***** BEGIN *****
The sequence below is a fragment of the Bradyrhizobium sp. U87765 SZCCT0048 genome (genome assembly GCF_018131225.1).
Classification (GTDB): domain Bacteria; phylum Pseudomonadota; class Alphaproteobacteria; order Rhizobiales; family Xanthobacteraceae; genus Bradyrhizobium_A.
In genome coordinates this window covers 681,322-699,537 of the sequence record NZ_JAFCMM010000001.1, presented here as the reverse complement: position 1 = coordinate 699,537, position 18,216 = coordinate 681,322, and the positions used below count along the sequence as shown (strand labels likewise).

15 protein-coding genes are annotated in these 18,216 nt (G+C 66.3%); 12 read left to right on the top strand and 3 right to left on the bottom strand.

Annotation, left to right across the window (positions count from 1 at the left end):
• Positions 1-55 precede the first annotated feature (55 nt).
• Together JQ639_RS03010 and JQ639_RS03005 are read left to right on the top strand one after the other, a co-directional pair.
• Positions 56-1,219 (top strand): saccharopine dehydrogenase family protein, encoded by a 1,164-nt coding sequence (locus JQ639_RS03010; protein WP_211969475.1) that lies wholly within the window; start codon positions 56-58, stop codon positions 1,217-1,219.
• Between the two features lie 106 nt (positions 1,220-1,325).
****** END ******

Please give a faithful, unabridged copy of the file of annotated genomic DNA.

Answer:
The sequence below is a fragment of the Bradyrhizobium sp. U87765 SZCCT0048 genome (genome assembly GCF_018131225.1).
Classification (GTDB): domain Bacteria; phylum Pseudomonadota; class Alphaproteobacteria; order Rhizobiales; family Xanthobacteraceae; genus Bradyrhizobium_A.
In genome coordinates this window covers 681,322-699,537 of the sequence record NZ_JAFCMM010000001.1, presented here as the reverse complement: position 1 = coordinate 699,537, position 18,216 = coordinate 681,322, and the positions used below count along the sequence as shown (strand labels likewise).

15 protein-coding genes are annotated in these 18,216 nt (G+C 66.3%); 12 read left to right on the top strand and 3 right to left on the bottom strand.

Annotation, left to right across the window (positions count from 1 at the left end):
• Positions 1-55 precede the first annotated feature (55 nt).
• Together JQ639_RS03010 and JQ639_RS03005 are read left to right on the top strand one after the other, a co-directional pair.
• Positions 56-1,219 (top strand): saccharopine dehydrogenase family protein, encoded by a 1,164-nt coding sequence (locus JQ639_RS03010; protein WP_211969475.1) that lies wholly within the window; start codon positions 56-58, stop codon positions 1,217-1,219.
• Between the two features lie 106 nt (positions 1,220-1,325).